Pink Flamingos: Young flamingos hatch with white plumage, but the feathers of an adult range from light pink to bright red, due to carotenoids obtained from their food supply. A flamingo that is well fed and healthy is vibrantly colored bright pink or red. The pinker a flamingo is, the more desirable it is as a mate. A white or pale flamingo, however, is usually unhealthy or suffering from a lack of food.
Notable exceptions are the flamingos in captivity, many of which turned a pale pink as they are not fed foods containing sufficient amounts of carotene. This is changing as more zoos begin to add shrimp and other supplements to the diets of their flamingos. All flamingos have 12 black flight feathers in each wing.
Filter Feeders: Flamingos filter-feed on shellfish and algae. Their oddly-shaped beaks are specially adapted to separate mud and silt from the food they consume, and are uniquely used upside-down. The filtering of food items is assisted by hairy structures called lamellae which line the mandibles, and the large rough-surfaced tongue.
Balancing Act: Flamingos frequently stand on one leg, both when feeding and at rest. The reason for this behavior is not unknown. One common theory is that tucking one leg beneath the body may conserve body heat, but this has not been proven. There is evidence that flamingos favor one leg, much
as humans favor the right or left hand, and that the dominant leg is slightly larger and
Mud Mound: All flamingo species lay a single chalky-white egg on a mud mound each breeding season.
Crop Milk: Flamingos produce a “milk” like pigeon milk due to the action of a hormone called prolactin (see Columbidae). It contains more fat and less protein than the latter does, and it is produced in glands lining the whole of the upper digestive tract, not just the crop. Both parents nurse their chick, and young flamingos feed on this milk, which also contains red and white blood cells, for about two months until their bills are developed enough to filter feed.
Traditionally, the Ndebele people of South Africa and Zimbabwe keep captive flamingos for the purpose of harvesting this milk. This practice is rarely seen today.
Classification Confusion: The identity of the closest relatives of the flamingos has long been somewhat mysterious. Traditionally, the long-legged waders of the Ciconiiformes, a most likely paraphyletic assemblage, have been considered the flamingo's closest relatives and the family was included in the order.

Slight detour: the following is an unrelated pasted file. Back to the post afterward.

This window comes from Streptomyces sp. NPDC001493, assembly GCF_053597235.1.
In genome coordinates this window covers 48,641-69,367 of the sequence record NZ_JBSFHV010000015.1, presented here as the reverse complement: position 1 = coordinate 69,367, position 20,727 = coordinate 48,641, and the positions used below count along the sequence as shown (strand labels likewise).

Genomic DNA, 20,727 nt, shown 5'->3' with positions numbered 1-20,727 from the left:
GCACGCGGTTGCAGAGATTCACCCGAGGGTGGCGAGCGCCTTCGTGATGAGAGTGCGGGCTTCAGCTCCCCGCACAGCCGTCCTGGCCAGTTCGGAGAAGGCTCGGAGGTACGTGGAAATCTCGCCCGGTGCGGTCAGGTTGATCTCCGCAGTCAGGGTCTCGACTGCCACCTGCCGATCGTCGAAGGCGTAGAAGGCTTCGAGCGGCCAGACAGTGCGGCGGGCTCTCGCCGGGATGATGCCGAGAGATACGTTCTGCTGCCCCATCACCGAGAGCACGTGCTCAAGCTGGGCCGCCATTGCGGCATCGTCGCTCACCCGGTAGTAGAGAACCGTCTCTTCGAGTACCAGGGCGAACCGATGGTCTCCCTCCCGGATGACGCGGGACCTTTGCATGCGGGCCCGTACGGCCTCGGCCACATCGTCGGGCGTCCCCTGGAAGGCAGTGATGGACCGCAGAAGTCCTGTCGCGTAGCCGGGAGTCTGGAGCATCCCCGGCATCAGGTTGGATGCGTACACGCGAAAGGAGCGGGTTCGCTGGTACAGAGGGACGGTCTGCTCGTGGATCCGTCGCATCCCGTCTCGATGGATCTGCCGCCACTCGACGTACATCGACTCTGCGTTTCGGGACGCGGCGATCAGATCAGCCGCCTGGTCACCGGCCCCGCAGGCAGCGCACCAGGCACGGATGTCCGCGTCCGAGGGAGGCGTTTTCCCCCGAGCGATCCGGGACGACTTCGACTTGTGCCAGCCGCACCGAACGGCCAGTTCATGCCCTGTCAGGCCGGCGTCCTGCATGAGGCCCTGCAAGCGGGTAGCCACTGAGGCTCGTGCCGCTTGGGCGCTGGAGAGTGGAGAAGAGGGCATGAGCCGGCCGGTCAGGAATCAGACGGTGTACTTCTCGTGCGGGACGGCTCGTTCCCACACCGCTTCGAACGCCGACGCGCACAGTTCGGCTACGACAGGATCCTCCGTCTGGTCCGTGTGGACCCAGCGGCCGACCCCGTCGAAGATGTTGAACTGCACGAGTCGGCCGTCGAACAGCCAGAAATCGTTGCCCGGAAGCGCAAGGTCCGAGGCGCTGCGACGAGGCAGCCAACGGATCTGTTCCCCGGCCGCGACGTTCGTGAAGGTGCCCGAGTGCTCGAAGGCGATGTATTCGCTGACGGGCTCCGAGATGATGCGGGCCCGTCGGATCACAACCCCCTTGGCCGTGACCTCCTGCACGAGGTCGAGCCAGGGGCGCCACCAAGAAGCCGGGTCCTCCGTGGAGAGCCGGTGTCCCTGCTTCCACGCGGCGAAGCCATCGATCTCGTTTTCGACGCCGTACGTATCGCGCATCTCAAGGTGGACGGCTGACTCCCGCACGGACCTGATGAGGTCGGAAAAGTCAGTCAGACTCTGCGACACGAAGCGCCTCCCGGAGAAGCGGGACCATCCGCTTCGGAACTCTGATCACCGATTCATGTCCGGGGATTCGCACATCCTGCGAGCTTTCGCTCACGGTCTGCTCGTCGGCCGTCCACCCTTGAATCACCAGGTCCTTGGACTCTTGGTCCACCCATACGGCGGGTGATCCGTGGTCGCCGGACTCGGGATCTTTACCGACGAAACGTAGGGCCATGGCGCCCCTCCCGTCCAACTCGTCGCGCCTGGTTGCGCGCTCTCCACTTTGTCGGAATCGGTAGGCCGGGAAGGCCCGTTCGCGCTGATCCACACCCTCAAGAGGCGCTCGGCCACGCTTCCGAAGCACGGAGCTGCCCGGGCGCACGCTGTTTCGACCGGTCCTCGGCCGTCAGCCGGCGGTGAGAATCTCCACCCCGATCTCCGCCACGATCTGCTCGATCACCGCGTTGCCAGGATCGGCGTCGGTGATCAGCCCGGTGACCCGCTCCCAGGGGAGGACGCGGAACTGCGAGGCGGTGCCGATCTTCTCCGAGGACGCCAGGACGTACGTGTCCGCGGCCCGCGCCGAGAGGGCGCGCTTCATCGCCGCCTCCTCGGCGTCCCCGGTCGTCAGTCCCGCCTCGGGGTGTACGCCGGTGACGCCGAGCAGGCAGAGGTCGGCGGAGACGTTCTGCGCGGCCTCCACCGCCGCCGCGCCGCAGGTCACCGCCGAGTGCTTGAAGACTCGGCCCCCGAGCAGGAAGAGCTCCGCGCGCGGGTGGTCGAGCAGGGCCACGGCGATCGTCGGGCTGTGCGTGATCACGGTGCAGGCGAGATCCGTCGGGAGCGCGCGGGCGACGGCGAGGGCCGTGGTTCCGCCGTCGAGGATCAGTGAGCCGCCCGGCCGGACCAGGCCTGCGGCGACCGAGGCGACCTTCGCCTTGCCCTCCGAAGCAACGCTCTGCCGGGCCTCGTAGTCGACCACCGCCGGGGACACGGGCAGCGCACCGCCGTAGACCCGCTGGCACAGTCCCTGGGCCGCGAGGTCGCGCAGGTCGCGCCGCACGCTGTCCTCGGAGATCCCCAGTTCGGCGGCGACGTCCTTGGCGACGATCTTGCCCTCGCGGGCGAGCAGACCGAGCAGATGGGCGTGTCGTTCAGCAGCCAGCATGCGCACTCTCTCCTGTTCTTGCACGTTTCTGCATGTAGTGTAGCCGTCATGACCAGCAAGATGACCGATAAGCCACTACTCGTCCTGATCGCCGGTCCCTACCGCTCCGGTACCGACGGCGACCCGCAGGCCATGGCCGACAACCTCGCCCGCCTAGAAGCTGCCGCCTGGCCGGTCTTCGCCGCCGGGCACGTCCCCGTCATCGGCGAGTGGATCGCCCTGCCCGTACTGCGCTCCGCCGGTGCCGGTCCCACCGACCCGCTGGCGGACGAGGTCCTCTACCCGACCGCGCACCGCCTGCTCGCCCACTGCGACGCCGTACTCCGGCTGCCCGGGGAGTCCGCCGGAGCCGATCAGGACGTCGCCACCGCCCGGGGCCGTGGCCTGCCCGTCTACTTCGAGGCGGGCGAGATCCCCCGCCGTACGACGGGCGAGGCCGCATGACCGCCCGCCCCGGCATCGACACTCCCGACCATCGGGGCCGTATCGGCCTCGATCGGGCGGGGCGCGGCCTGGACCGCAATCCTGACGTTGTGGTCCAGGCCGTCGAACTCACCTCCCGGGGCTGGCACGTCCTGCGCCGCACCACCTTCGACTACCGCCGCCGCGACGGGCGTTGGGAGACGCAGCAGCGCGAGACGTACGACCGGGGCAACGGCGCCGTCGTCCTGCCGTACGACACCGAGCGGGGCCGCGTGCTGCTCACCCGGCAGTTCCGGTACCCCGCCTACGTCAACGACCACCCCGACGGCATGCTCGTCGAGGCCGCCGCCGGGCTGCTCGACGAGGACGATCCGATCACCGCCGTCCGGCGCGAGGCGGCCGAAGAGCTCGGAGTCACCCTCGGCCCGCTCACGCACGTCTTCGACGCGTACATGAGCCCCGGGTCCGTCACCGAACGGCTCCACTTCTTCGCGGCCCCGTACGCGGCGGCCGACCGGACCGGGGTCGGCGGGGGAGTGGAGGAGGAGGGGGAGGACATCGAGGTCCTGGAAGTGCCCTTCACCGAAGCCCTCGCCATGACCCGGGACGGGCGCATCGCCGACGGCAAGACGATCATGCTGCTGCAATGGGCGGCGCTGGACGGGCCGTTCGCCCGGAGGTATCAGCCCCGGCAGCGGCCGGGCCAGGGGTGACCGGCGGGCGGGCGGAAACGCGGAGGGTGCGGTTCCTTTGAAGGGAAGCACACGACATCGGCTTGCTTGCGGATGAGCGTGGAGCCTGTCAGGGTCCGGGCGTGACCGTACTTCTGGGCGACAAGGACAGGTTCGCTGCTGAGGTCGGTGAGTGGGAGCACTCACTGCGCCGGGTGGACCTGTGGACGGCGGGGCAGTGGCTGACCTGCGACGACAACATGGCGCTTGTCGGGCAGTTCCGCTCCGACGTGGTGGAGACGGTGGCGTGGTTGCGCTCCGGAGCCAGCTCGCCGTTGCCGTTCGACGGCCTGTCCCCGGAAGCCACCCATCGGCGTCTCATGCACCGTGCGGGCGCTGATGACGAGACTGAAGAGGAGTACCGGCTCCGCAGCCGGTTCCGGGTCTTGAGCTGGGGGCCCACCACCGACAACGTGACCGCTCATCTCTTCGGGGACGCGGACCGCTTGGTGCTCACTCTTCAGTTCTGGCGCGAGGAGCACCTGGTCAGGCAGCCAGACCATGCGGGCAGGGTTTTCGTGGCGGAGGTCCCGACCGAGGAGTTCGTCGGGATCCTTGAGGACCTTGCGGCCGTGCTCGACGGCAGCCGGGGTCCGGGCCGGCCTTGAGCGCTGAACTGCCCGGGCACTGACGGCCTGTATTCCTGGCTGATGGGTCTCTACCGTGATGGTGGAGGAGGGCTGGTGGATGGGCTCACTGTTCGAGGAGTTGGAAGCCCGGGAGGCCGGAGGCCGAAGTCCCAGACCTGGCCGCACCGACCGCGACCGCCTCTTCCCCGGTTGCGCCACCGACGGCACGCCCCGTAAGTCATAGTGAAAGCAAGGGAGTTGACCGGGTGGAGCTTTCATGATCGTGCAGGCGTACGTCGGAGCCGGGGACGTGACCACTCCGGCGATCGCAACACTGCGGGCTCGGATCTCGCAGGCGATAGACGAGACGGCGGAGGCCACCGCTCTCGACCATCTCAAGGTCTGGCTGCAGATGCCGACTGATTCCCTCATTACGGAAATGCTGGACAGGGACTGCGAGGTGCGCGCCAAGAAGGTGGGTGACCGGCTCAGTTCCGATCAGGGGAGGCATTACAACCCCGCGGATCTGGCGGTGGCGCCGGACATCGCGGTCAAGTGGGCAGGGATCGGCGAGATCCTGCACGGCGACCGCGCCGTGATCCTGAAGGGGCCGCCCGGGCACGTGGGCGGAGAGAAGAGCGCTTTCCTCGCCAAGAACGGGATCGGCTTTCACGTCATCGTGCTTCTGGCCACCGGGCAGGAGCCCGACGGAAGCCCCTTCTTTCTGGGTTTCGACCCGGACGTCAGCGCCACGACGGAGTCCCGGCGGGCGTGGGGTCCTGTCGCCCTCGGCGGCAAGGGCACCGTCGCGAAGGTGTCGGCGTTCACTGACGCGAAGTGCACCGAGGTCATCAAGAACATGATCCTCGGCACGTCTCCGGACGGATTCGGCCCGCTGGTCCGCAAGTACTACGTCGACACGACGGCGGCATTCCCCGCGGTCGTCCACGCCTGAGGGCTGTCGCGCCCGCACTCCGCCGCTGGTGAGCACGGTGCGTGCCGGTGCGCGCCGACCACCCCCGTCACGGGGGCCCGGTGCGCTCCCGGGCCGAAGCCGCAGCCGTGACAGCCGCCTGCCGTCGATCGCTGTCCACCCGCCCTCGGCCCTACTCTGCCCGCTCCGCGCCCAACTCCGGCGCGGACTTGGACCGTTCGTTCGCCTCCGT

Usually the spoonbills and ibises of the Threskiornithidae were considered their closest relatives within this order. Nevertheless, relationships to the Anseriformes were considered
To reflect the uncertainty about this matter, flamingos began to be placed in their own order later on.
Some scientists proposed flamingos as waders most closely related to the stilts and avocets, Recurvirostridae.
Good Grebes: In recent years, DNA-studies have had unsuspected results: Sibley & Monroe placed flamingos within their huge Ciconiiformes. More recently, however, time and time again it has been the grebes Podicipedidae rather then long-legged waders, ducks or stilts that were indicated as the closest relatives of flamingos in DNA-studies. Whether the two families will be placed in a order together or retained as different orders is uncertain at the moment,however.
Clarity at Last? In a 2005 study that is likely to turn avian systematics upside down once again, the Neoaves, consisting of all living birds except the ratites, tinamous, waterfowl and Galliformes, were shown to be divided into two subgroups of uneven size. The first and smallest, Metaves contains flamingos and grebes,alongside the hoatzin, pigeons, sand grouse, the paraphyletic Caprimulgiformes, the Apodiformes, tropic birds, mesites, sunbittern and kagu. Interestingly, most of these groups have traditionally been difficult to place on the family tree of birds. According to this study, all other birds belong to the second subgroup of Neoaves, the Coronaves.
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